The post-sexual stages so far known are extremely variable in this group of fungi.
In general, they follow along the lines as indicated below:
i. The Fusion Product of Two Well-Organized Free Gametes is Usually a Flagellate Zygote:
The flagella are shed and the zygote then forms doploid structure which, depending on the nature of fungi, behaves in a different manner as outlined below.
(a) In case of parasitic fungi, e.g., Synchytrium endobioticum, Olpidium viciae, the zygote infects the host tissue and ultimately develops into sporangia or gametangia as the case may be, and meiosis takes place during the formation of spores and gametes.
(b) In some water molds like the genera Allomyces, Blastocladiella, the zygote directly germinates to form a conspicuous diploid structure called sporothallus which bears two types of sporangia. Some of them produce diploid zoospores which on germination give rise to sporothalli, whereas, others bear haploid zoospores, meiosis takes place during their development. These haploid zoospores give rise to the somatic body.
ii. The Oospore Formed as a Result of Gametangial Contact or Otherwise Behaves in any One of the Following Ways:
(a) The oospore directly germinates to produce germ tube or hypha of the new individual, exhibited by the genera Monoblepharis, Saprolegnia, Pythium. Meiosis takes place during the germination of oospore.
(b) The oospore germinates by a germ tube which terminates in a sporangium. Meiosis takes place in the oospore at the time of germination. The sporangium produces secondary zoospores which encyst and ultimately germinate to produce germ tubes the germ tubes give rise to the hyphae of new individuals. Examples are the species of Phytophthora and Plasmopara.
(c) The entire content of the oospore, on germination is transformed directly into secondary zoospores from which new individuals are formed, found in the species of Albugo. Meiosis takes place during the germination of oospore.
3. Where gametangia are not distinguishable as male and female, the zygospore that is formed by gametangial copulation germinates producing a sporangiophore bearing a germ sporangium at its tip. The germ sporangium produces sporangiospores which give rise to hyphae of new individuals. Meiosis takes place during the zygospore germination, exhibited by the general Mucor and Rhizopus.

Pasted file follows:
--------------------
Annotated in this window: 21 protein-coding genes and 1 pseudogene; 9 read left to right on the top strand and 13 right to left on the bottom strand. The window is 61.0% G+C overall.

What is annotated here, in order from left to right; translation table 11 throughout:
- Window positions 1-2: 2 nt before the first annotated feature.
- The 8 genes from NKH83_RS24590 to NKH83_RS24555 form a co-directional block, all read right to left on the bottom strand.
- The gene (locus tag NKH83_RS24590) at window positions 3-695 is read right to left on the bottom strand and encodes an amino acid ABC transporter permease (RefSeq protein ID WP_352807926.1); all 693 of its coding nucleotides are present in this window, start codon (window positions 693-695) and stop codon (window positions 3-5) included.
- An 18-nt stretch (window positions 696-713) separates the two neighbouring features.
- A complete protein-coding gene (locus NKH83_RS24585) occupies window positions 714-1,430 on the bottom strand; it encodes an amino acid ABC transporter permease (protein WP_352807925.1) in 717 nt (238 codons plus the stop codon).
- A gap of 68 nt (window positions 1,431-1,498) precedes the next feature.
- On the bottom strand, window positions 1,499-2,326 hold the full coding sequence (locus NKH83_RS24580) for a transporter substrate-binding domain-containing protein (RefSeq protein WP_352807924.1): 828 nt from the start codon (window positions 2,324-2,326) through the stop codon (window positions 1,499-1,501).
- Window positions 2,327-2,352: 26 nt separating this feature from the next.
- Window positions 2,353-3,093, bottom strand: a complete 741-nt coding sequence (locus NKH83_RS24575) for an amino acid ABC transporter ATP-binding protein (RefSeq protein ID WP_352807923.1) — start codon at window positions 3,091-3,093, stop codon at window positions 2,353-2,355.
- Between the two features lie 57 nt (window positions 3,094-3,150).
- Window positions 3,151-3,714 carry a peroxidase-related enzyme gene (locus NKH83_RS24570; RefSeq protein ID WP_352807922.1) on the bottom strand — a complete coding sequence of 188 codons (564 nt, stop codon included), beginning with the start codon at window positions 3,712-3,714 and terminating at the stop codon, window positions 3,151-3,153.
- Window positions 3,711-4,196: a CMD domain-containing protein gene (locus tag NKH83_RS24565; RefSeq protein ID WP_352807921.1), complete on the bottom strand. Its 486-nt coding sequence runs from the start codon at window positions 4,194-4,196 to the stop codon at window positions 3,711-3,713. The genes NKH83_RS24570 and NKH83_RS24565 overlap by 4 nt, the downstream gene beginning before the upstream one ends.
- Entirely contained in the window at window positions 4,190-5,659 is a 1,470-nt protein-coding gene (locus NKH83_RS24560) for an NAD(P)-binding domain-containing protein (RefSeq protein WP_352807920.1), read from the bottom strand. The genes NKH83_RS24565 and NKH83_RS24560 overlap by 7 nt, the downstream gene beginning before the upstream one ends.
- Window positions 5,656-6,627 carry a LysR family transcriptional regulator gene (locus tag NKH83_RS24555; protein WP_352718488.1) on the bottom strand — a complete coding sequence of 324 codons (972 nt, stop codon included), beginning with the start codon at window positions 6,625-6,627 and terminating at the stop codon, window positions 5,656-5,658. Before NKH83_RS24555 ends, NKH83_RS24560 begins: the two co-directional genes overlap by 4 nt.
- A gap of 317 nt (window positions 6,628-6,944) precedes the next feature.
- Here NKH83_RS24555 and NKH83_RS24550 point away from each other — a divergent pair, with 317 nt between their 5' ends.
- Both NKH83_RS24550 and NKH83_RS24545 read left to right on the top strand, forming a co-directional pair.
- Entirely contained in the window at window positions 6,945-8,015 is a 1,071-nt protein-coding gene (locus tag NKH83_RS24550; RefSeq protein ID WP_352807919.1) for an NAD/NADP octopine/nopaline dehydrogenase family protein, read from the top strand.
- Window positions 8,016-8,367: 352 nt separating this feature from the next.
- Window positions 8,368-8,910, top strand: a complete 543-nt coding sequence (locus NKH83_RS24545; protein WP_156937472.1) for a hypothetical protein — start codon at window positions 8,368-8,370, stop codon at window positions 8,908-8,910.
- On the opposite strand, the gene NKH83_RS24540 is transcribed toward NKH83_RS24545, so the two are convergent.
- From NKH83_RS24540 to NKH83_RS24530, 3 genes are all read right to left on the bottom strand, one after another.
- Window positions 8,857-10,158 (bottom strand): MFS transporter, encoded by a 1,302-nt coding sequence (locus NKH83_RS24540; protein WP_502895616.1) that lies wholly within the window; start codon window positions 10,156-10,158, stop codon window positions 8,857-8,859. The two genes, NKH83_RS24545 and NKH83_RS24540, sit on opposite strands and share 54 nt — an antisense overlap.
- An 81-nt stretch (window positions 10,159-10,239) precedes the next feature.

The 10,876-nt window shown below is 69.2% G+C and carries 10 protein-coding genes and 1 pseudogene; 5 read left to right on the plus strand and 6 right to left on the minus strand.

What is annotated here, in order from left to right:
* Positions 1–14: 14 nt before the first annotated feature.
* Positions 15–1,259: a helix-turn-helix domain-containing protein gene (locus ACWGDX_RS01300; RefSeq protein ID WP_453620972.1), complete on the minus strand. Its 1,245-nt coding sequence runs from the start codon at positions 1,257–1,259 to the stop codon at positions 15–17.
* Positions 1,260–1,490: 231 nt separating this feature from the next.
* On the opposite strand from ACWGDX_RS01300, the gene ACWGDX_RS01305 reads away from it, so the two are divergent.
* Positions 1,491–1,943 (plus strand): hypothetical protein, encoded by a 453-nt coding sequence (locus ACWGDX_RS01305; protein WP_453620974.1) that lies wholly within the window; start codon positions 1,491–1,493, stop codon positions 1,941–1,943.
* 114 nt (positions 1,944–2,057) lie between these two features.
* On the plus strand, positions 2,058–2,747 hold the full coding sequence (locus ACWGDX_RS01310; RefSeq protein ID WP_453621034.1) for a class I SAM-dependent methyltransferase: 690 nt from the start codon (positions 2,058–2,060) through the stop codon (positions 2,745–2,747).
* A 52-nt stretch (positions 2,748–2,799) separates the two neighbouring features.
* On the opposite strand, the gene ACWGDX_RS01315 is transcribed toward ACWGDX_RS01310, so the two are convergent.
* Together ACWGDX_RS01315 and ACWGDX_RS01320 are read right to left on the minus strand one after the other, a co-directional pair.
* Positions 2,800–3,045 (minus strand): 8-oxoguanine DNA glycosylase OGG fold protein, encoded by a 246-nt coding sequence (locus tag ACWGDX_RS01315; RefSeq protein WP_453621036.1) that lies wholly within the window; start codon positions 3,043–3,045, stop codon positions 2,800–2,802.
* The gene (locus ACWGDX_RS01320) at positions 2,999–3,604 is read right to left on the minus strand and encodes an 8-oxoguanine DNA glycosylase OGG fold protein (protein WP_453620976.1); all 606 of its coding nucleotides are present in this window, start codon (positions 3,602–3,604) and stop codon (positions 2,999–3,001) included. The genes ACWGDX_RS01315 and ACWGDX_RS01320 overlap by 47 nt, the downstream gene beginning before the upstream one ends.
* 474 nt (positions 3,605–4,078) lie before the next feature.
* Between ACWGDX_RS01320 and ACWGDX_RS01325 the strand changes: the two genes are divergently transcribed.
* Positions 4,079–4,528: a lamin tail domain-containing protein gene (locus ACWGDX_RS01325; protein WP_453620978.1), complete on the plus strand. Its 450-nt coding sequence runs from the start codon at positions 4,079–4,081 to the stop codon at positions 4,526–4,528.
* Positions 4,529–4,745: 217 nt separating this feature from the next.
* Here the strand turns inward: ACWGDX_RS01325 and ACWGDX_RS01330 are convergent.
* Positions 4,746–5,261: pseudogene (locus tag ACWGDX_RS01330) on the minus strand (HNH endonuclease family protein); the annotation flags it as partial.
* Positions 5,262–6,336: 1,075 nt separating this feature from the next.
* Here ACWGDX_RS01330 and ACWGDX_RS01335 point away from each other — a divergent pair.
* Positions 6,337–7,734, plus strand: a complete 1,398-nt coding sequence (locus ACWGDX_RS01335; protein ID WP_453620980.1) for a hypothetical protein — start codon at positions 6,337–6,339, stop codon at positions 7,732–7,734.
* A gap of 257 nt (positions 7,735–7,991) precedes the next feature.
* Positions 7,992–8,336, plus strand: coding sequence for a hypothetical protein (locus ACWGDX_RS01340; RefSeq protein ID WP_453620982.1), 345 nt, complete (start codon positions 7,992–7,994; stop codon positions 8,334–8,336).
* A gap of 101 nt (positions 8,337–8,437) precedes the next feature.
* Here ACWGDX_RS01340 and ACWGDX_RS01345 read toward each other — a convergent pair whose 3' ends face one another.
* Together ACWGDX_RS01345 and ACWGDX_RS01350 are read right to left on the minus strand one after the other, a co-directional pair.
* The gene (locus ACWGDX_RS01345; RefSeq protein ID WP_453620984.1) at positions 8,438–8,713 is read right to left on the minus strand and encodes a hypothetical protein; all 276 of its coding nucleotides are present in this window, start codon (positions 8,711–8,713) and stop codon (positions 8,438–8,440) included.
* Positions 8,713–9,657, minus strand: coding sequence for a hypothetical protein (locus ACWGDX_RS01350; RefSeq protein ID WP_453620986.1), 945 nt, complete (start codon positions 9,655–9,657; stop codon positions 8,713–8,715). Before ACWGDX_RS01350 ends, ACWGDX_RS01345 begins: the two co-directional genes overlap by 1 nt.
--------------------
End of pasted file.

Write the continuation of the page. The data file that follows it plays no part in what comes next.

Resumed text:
5. Life Cycle Pattern of Phycomycetes:
The life cycle pattern in the Phycomycetes is rather simple in comparison with that of the Ascomycetes and the Basidiomycetes. It consists of well-differentiated asexual cycle and sexual cycle.
The somatic body may directly take part in the asexual reproduction or may produce sporangium from which spores are developed asexually. Each of these spores on germination produces somatic body. Thereby asexual cycle is completed. This process is repeated to enable the development of new individuals.
The sexual cycle is rather less elaborate than what is encountered in the Ascomycetes and the Basidiomycetes. Here also the somatic body, depending on surrounding conditions, may directly take part in the sexual reproduction or may produce gametangia from which gametes are developed and by gametic union zygote is formed.
Again the gametangia without producing well-organized gametes may also take part directly in the sexual process. As soon as the compatible nuclei are brought together by plasmogamy, almost immediately after that zygote is formed by karyogamy resulting in the establishment of diplophase. The diplophase is followed by meiosis leading to the development of spores or germ tube from which somatic body is developed.
The zygote may also be thick-walled and becomes active only after a period of rest. Meiosis may thus be delayed. The major portion of the sexual cycle in the Phycomycetes comprises of haplophase. Whereas, the dikaryophase is particularly very short or may often be absent. Life cycle pattern is indicated in Figure 156.